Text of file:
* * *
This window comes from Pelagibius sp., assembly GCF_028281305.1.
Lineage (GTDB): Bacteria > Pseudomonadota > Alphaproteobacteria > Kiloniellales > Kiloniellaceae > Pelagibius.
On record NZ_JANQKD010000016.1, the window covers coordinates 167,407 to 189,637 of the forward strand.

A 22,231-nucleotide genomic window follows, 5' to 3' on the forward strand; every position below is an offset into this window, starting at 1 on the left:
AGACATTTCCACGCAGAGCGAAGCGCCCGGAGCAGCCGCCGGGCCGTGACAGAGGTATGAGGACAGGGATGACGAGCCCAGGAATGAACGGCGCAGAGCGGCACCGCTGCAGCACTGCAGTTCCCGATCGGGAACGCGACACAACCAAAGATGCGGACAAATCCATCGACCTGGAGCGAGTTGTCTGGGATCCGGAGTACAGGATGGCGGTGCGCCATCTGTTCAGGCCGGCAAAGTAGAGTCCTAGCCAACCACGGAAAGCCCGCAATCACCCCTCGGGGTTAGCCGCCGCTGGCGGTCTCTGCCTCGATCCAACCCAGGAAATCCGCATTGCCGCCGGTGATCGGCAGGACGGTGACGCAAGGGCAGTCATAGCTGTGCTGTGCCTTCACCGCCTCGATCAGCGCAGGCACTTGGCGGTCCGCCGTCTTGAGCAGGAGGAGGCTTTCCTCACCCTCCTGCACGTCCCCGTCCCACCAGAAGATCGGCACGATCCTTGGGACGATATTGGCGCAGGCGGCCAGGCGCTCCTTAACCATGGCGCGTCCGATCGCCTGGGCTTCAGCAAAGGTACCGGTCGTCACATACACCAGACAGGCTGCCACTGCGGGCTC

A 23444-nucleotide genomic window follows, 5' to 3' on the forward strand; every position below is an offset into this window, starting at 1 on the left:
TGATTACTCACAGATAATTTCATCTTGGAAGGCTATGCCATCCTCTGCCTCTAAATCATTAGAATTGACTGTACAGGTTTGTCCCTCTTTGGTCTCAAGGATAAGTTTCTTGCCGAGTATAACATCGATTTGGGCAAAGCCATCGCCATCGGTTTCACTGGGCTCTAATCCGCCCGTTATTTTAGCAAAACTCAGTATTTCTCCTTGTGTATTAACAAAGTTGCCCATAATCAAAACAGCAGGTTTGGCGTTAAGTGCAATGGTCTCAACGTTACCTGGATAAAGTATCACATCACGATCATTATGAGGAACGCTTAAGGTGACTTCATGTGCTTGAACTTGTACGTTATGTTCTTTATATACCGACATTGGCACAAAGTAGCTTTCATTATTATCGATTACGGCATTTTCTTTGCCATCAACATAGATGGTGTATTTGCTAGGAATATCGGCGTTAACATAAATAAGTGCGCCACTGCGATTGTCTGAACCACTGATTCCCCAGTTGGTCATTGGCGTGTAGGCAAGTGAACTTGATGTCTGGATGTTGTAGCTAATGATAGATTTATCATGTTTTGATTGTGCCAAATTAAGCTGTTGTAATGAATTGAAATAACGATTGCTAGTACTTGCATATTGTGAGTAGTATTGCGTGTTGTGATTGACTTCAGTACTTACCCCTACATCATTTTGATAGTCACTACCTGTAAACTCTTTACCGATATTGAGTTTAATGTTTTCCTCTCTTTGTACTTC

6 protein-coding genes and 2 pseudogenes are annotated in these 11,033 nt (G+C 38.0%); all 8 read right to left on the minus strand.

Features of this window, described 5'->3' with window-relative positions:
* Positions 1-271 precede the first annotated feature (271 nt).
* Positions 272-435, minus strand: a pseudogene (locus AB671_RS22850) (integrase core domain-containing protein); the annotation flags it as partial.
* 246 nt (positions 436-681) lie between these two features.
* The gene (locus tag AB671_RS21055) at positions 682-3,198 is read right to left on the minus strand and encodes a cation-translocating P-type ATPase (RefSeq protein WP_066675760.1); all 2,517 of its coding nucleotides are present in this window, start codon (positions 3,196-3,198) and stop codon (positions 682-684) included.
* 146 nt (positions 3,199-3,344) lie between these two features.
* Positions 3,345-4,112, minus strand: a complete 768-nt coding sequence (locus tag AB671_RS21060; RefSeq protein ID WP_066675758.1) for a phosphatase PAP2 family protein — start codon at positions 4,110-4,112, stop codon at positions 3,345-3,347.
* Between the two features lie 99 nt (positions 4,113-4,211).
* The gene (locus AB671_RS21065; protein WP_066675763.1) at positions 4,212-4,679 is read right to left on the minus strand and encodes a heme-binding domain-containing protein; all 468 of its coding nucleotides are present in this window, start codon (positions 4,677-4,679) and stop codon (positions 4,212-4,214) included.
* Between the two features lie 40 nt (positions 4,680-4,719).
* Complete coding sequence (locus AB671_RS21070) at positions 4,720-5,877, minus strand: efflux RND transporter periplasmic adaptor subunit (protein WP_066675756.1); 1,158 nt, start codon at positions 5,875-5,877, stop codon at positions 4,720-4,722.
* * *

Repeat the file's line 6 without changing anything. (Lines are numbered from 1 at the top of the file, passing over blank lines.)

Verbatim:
A 23444-nucleotide genomic window follows, 5' to 3' on the forward strand; every position below is an offset into this window, starting at 1 on the left: